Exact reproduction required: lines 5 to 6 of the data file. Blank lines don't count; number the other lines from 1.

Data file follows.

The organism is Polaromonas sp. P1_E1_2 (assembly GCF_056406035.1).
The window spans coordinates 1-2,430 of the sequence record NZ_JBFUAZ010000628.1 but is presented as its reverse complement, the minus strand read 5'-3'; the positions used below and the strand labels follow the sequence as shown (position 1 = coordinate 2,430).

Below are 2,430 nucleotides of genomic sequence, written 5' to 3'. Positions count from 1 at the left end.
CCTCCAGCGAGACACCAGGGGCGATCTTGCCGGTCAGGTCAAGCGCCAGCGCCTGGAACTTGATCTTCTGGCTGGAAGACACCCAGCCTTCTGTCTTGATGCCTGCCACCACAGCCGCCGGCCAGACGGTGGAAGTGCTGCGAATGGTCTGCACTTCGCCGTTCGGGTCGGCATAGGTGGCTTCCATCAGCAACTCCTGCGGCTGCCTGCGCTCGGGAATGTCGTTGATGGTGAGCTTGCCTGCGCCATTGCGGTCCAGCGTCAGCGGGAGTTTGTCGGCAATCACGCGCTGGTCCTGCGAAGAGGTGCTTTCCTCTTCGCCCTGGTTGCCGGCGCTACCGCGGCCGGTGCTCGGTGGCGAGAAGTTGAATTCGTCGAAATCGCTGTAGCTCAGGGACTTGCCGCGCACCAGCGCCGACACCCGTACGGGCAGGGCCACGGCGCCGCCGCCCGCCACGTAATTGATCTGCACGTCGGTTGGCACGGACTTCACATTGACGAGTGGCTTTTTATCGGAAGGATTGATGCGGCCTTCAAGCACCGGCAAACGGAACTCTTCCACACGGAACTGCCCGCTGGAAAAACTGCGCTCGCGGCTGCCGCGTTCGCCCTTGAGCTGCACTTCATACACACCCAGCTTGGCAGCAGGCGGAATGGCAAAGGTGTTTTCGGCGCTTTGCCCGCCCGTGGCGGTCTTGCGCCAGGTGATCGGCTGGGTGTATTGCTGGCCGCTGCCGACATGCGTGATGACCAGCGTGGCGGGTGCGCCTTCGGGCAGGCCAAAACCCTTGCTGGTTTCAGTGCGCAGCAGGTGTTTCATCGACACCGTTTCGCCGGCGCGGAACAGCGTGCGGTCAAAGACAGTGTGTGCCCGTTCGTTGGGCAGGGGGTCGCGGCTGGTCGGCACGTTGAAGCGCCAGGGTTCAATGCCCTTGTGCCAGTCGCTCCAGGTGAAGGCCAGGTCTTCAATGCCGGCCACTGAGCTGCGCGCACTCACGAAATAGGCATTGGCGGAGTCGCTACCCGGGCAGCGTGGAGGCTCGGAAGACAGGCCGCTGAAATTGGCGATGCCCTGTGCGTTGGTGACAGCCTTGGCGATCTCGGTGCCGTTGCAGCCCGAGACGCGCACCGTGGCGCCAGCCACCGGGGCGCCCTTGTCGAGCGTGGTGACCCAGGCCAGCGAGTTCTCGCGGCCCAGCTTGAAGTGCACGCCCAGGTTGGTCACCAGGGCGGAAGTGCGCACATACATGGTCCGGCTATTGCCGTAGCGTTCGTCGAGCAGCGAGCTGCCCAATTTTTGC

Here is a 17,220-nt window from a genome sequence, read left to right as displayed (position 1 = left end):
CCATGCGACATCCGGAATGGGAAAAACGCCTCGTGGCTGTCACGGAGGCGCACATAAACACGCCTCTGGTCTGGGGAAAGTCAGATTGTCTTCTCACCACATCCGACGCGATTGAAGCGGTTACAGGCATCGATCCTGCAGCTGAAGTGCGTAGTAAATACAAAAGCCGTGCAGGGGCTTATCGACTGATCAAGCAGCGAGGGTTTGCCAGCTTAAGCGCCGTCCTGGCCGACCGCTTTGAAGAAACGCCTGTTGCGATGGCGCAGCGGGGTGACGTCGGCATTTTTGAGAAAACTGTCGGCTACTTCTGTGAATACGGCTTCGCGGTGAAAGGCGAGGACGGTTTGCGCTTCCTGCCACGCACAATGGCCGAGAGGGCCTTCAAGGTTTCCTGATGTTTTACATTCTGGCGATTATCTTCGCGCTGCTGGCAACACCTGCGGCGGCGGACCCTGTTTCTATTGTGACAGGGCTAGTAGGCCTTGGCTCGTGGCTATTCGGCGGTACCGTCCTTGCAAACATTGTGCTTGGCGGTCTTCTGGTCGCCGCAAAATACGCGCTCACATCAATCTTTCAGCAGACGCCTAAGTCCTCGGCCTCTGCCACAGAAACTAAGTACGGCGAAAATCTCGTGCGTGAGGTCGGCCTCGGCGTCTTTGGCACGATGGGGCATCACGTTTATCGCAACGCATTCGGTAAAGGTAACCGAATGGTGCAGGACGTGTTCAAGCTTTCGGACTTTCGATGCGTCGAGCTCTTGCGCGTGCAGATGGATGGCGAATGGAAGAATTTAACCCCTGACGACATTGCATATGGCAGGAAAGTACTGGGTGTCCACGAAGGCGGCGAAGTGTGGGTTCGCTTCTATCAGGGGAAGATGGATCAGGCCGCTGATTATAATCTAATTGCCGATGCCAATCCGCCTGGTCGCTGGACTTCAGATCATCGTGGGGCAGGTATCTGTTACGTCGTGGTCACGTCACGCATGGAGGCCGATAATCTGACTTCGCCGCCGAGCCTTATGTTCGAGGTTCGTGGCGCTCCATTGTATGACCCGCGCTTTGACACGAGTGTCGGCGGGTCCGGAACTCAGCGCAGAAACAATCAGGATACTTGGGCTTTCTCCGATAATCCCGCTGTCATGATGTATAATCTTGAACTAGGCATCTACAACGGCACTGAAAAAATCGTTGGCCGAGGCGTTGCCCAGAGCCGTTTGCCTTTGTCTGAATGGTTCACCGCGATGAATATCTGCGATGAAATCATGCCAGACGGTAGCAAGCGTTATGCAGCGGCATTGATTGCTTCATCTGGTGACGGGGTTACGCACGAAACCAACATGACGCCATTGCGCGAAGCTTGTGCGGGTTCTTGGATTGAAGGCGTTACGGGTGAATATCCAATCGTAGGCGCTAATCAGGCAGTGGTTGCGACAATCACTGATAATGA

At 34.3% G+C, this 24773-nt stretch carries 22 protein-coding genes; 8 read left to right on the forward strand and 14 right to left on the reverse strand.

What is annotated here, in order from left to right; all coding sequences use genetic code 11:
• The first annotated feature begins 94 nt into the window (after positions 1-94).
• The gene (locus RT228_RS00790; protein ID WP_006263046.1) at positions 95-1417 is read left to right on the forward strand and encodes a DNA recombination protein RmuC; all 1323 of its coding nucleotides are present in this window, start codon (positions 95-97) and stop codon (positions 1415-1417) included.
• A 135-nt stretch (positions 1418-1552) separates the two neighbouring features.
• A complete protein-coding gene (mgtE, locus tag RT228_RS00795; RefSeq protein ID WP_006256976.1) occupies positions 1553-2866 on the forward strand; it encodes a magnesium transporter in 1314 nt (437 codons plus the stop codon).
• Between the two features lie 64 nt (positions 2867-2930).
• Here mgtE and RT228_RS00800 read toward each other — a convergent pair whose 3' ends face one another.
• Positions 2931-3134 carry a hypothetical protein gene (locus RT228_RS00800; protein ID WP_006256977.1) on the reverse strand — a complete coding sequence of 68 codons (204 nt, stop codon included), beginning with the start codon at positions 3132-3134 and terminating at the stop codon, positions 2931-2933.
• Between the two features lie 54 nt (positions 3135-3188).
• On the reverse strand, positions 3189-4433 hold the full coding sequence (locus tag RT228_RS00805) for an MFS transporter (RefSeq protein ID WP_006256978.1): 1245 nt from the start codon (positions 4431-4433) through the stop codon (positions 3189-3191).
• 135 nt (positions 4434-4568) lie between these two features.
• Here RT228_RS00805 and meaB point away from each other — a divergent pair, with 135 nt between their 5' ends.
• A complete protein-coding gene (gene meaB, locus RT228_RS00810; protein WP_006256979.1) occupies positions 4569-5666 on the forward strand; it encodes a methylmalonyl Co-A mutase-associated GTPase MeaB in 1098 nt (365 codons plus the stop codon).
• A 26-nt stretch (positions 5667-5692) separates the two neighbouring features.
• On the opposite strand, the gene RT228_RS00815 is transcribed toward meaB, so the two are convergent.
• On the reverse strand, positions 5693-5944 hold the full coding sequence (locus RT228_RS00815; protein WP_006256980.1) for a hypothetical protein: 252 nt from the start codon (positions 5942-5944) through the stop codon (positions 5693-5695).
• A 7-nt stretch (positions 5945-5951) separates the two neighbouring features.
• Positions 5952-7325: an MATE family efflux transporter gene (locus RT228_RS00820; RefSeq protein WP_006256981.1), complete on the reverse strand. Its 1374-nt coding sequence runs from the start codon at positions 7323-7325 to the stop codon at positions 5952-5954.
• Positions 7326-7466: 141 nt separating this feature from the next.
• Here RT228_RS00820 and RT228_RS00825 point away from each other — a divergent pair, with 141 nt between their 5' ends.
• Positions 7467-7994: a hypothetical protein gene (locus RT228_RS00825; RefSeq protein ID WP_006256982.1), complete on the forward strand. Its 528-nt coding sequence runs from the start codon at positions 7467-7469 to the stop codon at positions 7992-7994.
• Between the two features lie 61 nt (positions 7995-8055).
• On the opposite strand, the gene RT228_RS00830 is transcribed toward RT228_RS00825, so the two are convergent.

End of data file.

Here is a 17,220-nt window from a genome sequence, read left to right as displayed (position 1 = left end):
CCATGCGACATCCGGAATGGGAAAAACGCCTCGTGGCTGTCACGGAGGCGCACATAAACACGCCTCTGGTCTGGGGAAAGTCAGATTGTCTTCTCACCACATCCGACGCGATTGAAGCGGTTACAGGCATCGATCCTGCAGCTGAAGTGCGTAGTAAATACAAAAGCCGTGCAGGGGCTTATCGACTGATCAAGCAGCGAGGGTTTGCCAGCTTAAGCGCCGTCCTGGCCGACCGCTTTGAAGAAACGCCTGTTGCGATGGCGCAGCGGGGTGACGTCGGCATTTTTGAGAAAACTGTCGGCTACTTCTGTGAATACGGCTTCGCGGTGAAAGGCGAGGACGGTTTGCGCTTCCTGCCACGCACAATGGCCGAGAGGGCCTTCAAGGTTTCCTGATGTTTTACATTCTGGCGATTATCTTCGCGCTGCTGGCAACACCTGCGGCGGCGGACCCTGTTTCTATTGTGACAGGGCTAGTAGGCCTTGGCTCGTGGCTATTCGGCGGTACCGTCCTTGCAAACATTGTGCTTGGCGGTCTTCTGGTCGCCGCAAAATACGCGCTCACATCAATCTTTCAGCAGACGCCTAAGTCCTCGGCCTCTGCCACAGAAACTAAGTACGGCGAAAATCTCGTGCGTGAGGTCGGCCTCGGCGTCTTTGGCACGATGGGGCATCACGTTTATCGCAACGCATTCGGTAAAGGTAACCGAATGGTGCAGGACGTGTTCAAGCTTTCGGACTTTCGATGCGTCGAGCTCTTGCGCGTGCAGATGGATGGCGAATGGAAGAATTTAACCCCTGACGACATTGCATATGGCAGGAAAGTACTGGGTGTCCACGAAGGCGGCGAAGTGTGGGTTCGCTTCTATCAGGGGAAGATGGATCAGGCCGCTGATTATAATCTAATTGCCGATGCCAATCCGCCTGGTCGCTGGACTTCAGATCATCGTGGGGCAGGTATCTGTTACGTCGTGGTCACGTCACGCATGGAGGCCGATAATCTGACTTCGCCGCCGAGCCTTATGTTCGAGGTTCGTGGCGCTCCATTGTATGACCCGCGCTTTGACACGAGTGTCGGCGGGTCCGGAACTCAGCGCAGAAACAATCAGGATACTTGGGCTTTCTCCGATAATCCCGCTGTCATGATGTATAATCTTGAACTAGGCATCTACAACGGCACTGAAAAAATCGTTGGCCGAGGCGTTGCCCAGAGCCGTTTGCCTTTGTCTGAATGGTTCACCGCGATGAATATCTGCGATGAAATCATGCCAGACGGTAGCAAGCGTTATGCAGCGGCATTGATTGCTTCATCTGGTGACGGGGTTACGCACGAAACCAACATGACGCCATTGCGCGAAGCTTGTGCGGGTTCTTGGATTGAAGGCGTTACGGGTGAATATCCAATCGTAGGCGCTAATCAGGCAGTGGTTGCGACAATCACTGATAATGA